Dan Perez’s fierce advocacy will advance knowledge and extend the lives of people with FSHD
Breathing complications in FSHD can be deadly, but with the lion’s share of research focused on skeletal muscle weakness, breathing disorders remain understudied. That’s why it’s big news that the National Institutes of Health (NIH) recently announced a “Notice of Special Interest” (NOSI) call for research grant applications focused on respiratory complications of muscular dystrophies.
The NOSI resulted from advocacy by FSHD Society co-founder, Daniel Perez, who serves on the federal Muscular Dystrophy Coordinating Committee (MDCC). Perez raised the topic of breathing issues at the MDCC’s June 2022 meeting. In his role at the FSHD Society, he testified, “I have been in touch with thousands of patients with FSHD if not tens of thousands. And I have seen many close friends, board members, family members and constituents die from respiratory failure.”
“FSHD causes a unique asymmetrical failure of breathing muscles where one does not exhale enough carbon dioxide (CO2) and the CO2 in arterial blood builds up through the weeks, into months and across years,” Perez explained. This leads to chemical imbalances in the blood that can, if untreated, lead to premature death. “Symptoms are clear and present – morning headaches, never feeling rested, somnolescence, cough due to secretions, confusion, mixing up words, delirium, arrhythmia, shortness of breath when lying down, feeling like there’s not enough air in the room.”
Perez has personally experienced both long term chronic progressive issues as well as acute respiratory failure due to CO2 retention. “I am convinced that this is an unmet and misunderstood need in measuring disease progression in clinical settings and trials endpoints,” he said. “Improving pulmonary function is important to me and I would think one of the most accurate and sensitive measures for drug trials.”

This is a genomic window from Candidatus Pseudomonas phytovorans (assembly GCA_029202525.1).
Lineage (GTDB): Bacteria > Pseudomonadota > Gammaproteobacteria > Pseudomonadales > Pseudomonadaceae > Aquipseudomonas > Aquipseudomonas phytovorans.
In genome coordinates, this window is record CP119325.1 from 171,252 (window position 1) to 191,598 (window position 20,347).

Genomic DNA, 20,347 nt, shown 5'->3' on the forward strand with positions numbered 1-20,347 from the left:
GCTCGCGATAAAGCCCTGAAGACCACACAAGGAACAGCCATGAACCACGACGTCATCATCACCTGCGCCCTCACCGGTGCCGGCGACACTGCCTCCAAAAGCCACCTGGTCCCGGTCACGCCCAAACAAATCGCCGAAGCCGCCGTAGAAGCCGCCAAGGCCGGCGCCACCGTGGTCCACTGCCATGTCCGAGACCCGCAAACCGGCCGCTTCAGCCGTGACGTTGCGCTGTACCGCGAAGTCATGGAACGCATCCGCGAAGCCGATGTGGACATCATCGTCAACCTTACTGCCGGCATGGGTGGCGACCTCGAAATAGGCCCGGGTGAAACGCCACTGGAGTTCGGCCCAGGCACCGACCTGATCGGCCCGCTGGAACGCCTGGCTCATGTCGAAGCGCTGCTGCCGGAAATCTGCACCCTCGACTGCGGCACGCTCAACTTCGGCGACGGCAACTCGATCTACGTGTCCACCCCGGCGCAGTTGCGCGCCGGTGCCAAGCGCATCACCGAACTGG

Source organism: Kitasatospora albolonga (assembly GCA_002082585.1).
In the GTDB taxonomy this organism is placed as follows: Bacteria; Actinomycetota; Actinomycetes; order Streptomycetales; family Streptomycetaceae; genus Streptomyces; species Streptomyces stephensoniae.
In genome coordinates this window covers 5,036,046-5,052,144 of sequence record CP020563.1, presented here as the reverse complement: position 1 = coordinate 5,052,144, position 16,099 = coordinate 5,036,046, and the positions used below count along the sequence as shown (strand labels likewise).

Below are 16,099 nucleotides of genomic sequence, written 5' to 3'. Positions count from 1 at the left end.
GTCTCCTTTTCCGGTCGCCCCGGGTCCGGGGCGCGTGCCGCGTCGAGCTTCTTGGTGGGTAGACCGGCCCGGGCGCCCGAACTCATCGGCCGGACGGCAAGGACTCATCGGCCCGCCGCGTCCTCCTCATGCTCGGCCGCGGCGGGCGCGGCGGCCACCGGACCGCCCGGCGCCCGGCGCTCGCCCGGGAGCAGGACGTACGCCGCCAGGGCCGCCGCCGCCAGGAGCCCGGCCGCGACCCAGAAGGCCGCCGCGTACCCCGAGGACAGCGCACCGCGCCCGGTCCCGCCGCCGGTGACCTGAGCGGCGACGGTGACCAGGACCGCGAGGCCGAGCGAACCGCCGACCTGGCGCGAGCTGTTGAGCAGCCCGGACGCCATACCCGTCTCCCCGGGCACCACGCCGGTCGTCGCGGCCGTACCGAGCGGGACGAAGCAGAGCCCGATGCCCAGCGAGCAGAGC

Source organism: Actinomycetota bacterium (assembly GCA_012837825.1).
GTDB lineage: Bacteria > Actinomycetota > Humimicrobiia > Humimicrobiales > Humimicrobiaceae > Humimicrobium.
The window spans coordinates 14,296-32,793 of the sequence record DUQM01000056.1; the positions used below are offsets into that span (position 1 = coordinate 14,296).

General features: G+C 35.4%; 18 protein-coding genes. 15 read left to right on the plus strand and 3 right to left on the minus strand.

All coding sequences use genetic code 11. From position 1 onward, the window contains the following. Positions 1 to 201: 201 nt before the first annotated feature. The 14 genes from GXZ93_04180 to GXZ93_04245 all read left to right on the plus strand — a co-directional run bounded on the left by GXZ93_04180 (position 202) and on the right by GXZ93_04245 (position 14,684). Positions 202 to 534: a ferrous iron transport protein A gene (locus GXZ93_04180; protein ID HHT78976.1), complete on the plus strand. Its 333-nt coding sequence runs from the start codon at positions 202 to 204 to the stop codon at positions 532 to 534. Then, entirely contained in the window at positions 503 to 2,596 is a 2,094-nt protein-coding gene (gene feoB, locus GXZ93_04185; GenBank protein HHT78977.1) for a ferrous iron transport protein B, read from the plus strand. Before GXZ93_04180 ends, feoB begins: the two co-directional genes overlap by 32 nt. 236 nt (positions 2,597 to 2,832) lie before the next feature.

The NIH’s action “honors the memory of those who have died from respiratory complications from FSHD,” Perez said. “I think that these efforts will rapidly help patients and companies making inroads in treating the disease. I do feel that lives are being cut short. We can save lives, prolong lives, and add quality life years by aggressive and proactive management.”
A greater focus on breathing disorders, Perez said, will help to:
- Educate FSHD patients on respiratory insufficiency, respiratory failure, issues and symptoms, and on when and how to seek help;
- Educate FSHD health professionals on FSHD and respiratory insufficiency, respiratory failure, hypercarbic and restrictive lung disease issues and symptoms;
- Develop guidelines on respiratory care in the normal managed course of the disease;
- Develop guidelines for respiratory care for FSHD patients with undiagnosed or unforeseen hypercarbia (carbon dioxide retention) in the acute-care setting to help the families, doctors and patients navigate their way back to stable condition;
- Encourage longitudinal research on how FSHD patients on non-invasive ventilation (such as BiPAP) do versus age matched patients not on ventilation;
- Ascertain what the standard of care in the ICU/ER acute setting should be.
The NIH’s NOSI on respiratory and sleep complications of muscular dystrophies can be read here. The first submission deadline is September 25, 2022. Applications should be submitted to the NIH Research R01 “parent” announcement (PA-20-185) and follow the instructions in the NOSI for funding consideration through this initiative.
Additional resources on breathing issues in FSHD
- Medical issues with FSHD (see Breathing)
- Respiratory Considerations of FSHD with Dan Wilson, respiratory therapist
- Respiratory Care for People with FSHD, with Lee Guion, respiratory therapist
- Breathing and respiratory health, from 2012 FSHD patient conference
judy stanley says
When lying on my back , breathing through my nose I eventually feel the air cut off and then have to breathe through my mouth or swallow .is this related to FSH which I have ?